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Gem of the Month: Sapphire

kashmir_sapphire_ecut.jpgAussie Sapphire hopes you enjoy this article on sapphire – our speciality and the birthstone for the month of September. Along with diamond, ruby and emerald, sapphire is regarded as one of the premier gemstones. Known as the ‘celestial gemstone’ by the ancient Persians who believed that the earth rested on a giant sapphire with its blue reflection colouring the sky. This “Gem of the Heavens” with blue ranging from the deepest of evening skies to the azure of a summer’s day is a rare treasure that will never go out of style.

Photo: Kashmir sapphire from Pala Gems

Gemmology Matters: Sapphire is the gemstone variety of the mineral corundum Al2O3 – sapphire can be any colour except red. Gem-quality red corundum is called ruby – gems falling outside the relatively narrow spectrum of colour defined by ruby are pink sapphires. Corundum in its pure state is colourless but naturally formed specimens are usually coloured very dark blue, green or brown and almost opaque. The transparent gem varieties show a wide range of colours; titanium causes the typical blue colour of sapphire while varying amounts of iron and chromium result in yellow, green, pink or orange sapphires. Some sapphires contain unusual tiny needle-like inclusions, and are cut in a cabochon shape to display a six-rayed white star.

The hardness of the sapphire is second only to that of the diamond (9 on the Moh scale) making it a very durable and beautiful gemstone for everyday wear. Major sources of sapphire include Thailand, Sri Lanka, Australia, USA (Montana), China and Madagascar. The most desirable source for fine sapphire is Kashmir. Kashmir sapphire has a rich velvety color that is quite unique but due to extreme rarity, is very expensive and hard to find. Until the late 1980’s Australia produced over 70% of the worlds commercial grade sapphire – much of this from the Queensland Gemfields resource. This has resulted in Australian sapphire developing a reputation for being over dark and of low quality. Even though most commercial grade sapphire now comes from other resources such as China, this reputation has persisted. The fact that for many years, overseas buyers have re-labelled our best sapphire as coming from more desirable sources has not helped this situation but Aussie Sapphire is doing as much as we can to correct this misconception and let everyone know that Australia does produce fine quality blue sapphire.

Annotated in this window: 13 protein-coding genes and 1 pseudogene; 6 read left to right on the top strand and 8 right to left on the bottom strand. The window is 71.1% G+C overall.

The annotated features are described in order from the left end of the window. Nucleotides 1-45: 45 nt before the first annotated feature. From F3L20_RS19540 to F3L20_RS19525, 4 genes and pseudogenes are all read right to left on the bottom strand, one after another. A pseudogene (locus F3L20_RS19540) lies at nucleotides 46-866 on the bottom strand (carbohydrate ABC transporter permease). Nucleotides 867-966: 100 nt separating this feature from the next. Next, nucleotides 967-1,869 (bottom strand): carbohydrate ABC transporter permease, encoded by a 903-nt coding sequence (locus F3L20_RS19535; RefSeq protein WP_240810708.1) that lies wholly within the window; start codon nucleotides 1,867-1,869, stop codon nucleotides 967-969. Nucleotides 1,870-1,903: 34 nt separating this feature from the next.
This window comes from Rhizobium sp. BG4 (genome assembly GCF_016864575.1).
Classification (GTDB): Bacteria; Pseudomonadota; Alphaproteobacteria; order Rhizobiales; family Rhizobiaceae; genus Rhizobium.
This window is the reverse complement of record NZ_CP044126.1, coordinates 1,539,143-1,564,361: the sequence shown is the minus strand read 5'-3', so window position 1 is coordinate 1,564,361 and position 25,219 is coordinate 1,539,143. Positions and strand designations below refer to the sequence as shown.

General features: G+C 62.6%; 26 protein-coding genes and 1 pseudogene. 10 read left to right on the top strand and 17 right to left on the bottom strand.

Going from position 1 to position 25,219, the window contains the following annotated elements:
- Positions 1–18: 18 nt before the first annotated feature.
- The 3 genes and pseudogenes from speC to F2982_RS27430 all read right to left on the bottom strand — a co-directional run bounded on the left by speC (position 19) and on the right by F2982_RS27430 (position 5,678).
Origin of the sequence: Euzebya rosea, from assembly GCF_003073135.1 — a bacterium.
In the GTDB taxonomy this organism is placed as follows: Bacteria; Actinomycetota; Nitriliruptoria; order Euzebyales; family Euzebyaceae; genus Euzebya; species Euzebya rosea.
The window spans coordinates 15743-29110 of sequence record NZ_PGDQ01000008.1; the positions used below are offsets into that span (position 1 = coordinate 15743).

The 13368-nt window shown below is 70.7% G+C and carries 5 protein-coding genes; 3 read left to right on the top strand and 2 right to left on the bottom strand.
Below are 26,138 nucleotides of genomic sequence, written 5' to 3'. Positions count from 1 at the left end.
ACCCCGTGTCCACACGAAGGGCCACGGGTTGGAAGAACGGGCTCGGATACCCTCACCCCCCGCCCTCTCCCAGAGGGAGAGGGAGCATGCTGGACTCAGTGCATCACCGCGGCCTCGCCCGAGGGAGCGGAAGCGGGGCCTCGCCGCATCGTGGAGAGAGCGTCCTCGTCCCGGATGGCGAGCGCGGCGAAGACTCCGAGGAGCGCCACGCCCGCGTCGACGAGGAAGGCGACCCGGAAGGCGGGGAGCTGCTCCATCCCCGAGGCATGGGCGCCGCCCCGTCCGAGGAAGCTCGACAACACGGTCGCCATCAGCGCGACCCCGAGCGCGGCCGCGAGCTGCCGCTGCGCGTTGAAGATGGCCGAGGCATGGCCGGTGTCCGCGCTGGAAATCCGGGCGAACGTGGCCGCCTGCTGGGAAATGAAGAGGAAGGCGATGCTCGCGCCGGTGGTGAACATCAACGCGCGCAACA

dog_tooth-sm.jpgPhoto: Dog tooth crystal rough and a briolette cut from a similar piece of rough. Note the zoning and lighter colour at the tip of both stones which is typical of these types of crystals.  Stones such as these are often sought after by gem collectors looking for something unusual or crystal healers.

Mythology and Lore: Symbolic of divine favour, sapphires were once reserved for the use of royalty and the priesthood. Up until the late 17th century, anyone else caught wearing them would be punished. Cardinals of the Catholic Church wear sapphire rings and sapphires are prominent in the British Crown Jewels. Sapphire represents truth, sincerity, commitment and fidelity making it a particularly appropriate choice for an engagement ring. In ancient times, lovers gave sapphires in the belief that the stone would not shine if the wearer had been unfaithful. It has been said that sapphires are a reflection of the soul of those who wear them. It was also widely believed that sapphires had magical healing powers and were used as a poison antidote, to stop bleeding, and to cure eye problems and other ailments. Sapphire is the anniversary gift for the 5th, 23rd and 45th years of marriage.

Alternatives in Blue: Nothing really matches the deep rich blue of a top quality sapphire, however, probably the most commonly used gemstone in blue would be Blue Topaz. While Blue Topaz is very affordable, those looking for a more natural alternative should note that the blue colour derives from treatment with radiation. Iolite is an excellent semi-precious gem with deep blue colour – the name of “water sapphire” for iolite indicates its similarity to sapphire. At the other end of the price scale is diamond – very occasionally, Blue Diamonds are found although the colour of most blue diamonds now available results from enhancement treatments. There are interesting blue tones available in Tourmaline but these often have green tones as well. Fine Aquamarine can have good blue colour but is usually much lighter. Nothing can really compare to a fine sapphire. People looking for the best in Australian sapphire are encouraged to discuss their requirements with us.

aussie1.jpgPhoto: Fine blue sapphires from the Reddestone Creek – source of our own Aussie Sapphire gems (left stone cut by Michael Edgett – USA).  These are now available in a range of sizes and shapes from our online shop.

Links of Interest:
International Colored Gemstone Association – article on sapphire
Bernadine Fine Art Jewelry – Sapphire facts, information and description
“Sapphire Connoisseurship” by Richard Hughes
Aussie Sapphire – virtual mine tour, information about sapphire in NSW, etc.

Thats all for now from Aussie Sapphire – remember to check out our upgraded website.


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  5. Ping from Gem of the Month: Agate « Aussie Sapphire:

    […] The modern and traditional birthstone for September is Sapphire – covered in a previous article.  While sapphire is our primary interest, we also enjoy and appreciate the many alternative birthstones for each month.  The mystical birthstone for September is Agate – a stone of amazing variety and colour. […]